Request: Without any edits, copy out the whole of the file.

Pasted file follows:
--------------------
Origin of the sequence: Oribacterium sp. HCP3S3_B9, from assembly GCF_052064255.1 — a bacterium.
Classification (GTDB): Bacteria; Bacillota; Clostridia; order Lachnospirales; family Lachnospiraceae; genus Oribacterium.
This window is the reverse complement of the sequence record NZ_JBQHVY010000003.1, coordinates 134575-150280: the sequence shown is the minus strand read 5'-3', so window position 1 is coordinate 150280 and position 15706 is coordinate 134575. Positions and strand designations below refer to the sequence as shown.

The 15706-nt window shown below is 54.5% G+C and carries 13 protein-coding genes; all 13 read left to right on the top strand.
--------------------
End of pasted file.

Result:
Origin of the sequence: Oribacterium sp. HCP3S3_B9, from assembly GCF_052064255.1 — a bacterium.
Classification (GTDB): Bacteria; Bacillota; Clostridia; order Lachnospirales; family Lachnospiraceae; genus Oribacterium.
This window is the reverse complement of the sequence record NZ_JBQHVY010000003.1, coordinates 134575-150280: the sequence shown is the minus strand read 5'-3', so window position 1 is coordinate 150280 and position 15706 is coordinate 134575. Positions and strand designations below refer to the sequence as shown.

The 15706-nt window shown below is 54.5% G+C and carries 13 protein-coding genes; all 13 read left to right on the top strand.